Aromas residents proved they were a community to be reckoned
with Wednesday when the Monterey County Planning Commission voted
to approve the long-awaited A.R. Wilson Quarry Park.
Aromas residents proved they were a community to be reckoned with Wednesday when the Monterey County Planning Commission voted to approve the long-awaited A.R. Wilson Quarry Park.
About 50 residents cheered when the commission cast the 10-0 vote.
“There was a lot of emotion,” said Eric Van Dyke, secretary of the nonprofit Aromas Community Center Foundation.
Aromas resident Richard Saxe said it was a special day for Aromas, crediting the community’s show of support as the driving force behind the commission’s approval.
“The town turned out and stepped up to the plate for the kids,” he said. “The citizens of Aromas jumped into gear.”
The 18-acre park off Aromas Road has been a center of debate for 12 years. The foundation has raised money from grants, donations and fundraisers to purchase the land. So far, $300,000 has gone into the project.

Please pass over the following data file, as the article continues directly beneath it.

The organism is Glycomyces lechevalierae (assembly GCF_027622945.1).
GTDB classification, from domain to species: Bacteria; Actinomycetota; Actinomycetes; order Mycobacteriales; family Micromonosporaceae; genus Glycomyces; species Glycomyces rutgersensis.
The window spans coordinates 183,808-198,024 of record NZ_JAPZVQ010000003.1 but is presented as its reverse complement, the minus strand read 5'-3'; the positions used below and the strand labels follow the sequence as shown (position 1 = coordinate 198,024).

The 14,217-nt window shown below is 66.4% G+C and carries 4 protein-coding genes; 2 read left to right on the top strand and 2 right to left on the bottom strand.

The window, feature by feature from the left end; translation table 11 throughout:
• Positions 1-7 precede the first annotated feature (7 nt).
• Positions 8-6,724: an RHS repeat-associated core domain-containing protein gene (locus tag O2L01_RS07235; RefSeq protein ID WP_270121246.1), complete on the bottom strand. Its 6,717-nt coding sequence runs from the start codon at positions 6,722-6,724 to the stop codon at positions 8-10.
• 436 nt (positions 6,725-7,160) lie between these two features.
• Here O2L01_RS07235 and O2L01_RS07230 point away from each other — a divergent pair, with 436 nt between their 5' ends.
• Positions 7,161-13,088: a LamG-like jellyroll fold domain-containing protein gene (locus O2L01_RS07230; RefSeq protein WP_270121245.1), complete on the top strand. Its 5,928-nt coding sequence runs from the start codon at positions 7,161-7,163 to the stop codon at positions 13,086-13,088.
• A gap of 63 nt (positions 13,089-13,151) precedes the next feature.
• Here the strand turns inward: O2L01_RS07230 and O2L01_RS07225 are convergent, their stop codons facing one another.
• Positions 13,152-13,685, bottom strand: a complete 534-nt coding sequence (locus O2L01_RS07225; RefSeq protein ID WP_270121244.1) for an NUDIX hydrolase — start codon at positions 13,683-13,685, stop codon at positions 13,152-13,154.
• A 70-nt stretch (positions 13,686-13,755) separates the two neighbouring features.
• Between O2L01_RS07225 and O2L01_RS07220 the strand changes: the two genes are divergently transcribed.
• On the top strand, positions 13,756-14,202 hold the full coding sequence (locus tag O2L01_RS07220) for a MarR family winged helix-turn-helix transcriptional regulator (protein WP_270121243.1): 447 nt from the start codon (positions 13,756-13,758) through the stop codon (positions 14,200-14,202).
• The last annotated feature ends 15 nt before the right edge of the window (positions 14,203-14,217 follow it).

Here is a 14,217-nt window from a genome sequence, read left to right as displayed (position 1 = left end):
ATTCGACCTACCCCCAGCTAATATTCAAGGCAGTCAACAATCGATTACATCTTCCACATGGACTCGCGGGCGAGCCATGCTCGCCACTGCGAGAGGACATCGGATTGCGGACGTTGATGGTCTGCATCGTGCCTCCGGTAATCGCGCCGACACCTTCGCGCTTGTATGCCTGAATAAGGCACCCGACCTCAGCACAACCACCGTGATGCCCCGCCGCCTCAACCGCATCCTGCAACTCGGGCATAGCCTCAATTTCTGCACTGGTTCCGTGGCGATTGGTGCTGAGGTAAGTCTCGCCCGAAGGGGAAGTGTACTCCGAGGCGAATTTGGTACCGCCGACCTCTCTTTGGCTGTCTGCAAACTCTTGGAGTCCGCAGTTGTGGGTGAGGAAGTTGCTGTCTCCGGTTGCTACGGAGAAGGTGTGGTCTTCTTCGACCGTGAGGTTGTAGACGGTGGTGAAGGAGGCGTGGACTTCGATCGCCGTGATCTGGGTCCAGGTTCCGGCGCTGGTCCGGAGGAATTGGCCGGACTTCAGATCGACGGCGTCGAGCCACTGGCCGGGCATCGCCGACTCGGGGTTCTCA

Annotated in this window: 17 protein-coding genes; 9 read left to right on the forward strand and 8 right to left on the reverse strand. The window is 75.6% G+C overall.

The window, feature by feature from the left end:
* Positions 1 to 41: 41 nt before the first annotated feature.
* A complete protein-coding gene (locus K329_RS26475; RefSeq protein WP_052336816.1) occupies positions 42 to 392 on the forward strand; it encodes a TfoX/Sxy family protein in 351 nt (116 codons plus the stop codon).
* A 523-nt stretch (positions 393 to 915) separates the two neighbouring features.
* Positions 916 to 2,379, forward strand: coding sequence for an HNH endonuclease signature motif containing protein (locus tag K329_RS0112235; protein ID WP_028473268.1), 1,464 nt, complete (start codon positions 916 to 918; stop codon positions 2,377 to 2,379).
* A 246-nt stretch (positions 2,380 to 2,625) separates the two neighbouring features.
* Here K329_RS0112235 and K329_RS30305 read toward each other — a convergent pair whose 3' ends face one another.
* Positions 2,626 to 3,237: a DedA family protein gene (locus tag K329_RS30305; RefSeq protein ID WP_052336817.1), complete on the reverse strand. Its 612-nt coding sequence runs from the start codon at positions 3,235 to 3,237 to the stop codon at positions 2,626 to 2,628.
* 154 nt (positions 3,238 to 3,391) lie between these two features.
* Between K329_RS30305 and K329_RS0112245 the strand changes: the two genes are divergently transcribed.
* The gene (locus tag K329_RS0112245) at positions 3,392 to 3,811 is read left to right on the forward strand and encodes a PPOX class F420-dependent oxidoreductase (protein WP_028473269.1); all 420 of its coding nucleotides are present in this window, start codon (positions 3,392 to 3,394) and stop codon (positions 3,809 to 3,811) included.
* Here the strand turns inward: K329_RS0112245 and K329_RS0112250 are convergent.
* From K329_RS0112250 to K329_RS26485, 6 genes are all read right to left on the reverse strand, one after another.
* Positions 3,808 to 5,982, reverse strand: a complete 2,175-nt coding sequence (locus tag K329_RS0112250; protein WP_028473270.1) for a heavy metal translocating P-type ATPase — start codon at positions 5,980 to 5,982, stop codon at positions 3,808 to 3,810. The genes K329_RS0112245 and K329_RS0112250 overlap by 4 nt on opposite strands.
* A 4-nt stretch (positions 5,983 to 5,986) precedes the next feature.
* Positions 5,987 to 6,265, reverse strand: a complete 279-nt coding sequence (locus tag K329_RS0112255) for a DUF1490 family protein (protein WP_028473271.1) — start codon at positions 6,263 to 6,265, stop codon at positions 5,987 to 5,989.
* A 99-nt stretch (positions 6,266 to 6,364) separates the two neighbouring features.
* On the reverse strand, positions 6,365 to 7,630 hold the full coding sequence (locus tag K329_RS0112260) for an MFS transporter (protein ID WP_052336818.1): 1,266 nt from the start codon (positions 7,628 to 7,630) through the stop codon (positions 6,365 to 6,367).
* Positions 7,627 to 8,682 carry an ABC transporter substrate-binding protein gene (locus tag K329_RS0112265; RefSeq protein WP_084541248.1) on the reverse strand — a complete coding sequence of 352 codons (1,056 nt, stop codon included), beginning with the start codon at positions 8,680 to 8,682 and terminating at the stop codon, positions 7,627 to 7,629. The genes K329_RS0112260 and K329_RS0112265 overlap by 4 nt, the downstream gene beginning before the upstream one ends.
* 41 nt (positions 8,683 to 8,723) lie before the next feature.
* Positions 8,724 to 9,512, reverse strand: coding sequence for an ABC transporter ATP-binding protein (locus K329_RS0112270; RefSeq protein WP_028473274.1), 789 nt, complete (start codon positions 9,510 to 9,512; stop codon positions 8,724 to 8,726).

The park will include two soccer fields, two softball fields, rest rooms and a snack shack.
The application last went before the commission in 1998 when the Aromas Eagles’ nonprofit group proposal to build a community center triggered opposition from a handful of neighbors.
“A group of them were up in arms about it so they (the Eagles) pulled it off the table,” Saxe said.
Saxe said foundation president Bruce Weldon has worked on the project for more than a decade and will continue to see the project through completion as well as handle the grant writing.
“He will be getting the money to finish the park,” Saxe said.
After three hours of presentations, discussions and satisfying the commission’s questions, planning staff recommended approval of the use permit with 37 conditions, including limiting the amount of water that can be used to water the grass.
Caltrans claimed that the park would affect traffic at the intersection of San Juan Road and U.S. 101. But the commission did not agree.
“If we’re building a park so parents don’t have to drive to other areas, then parents are significantly decreasing the traffic impacts,” Van Dyke said.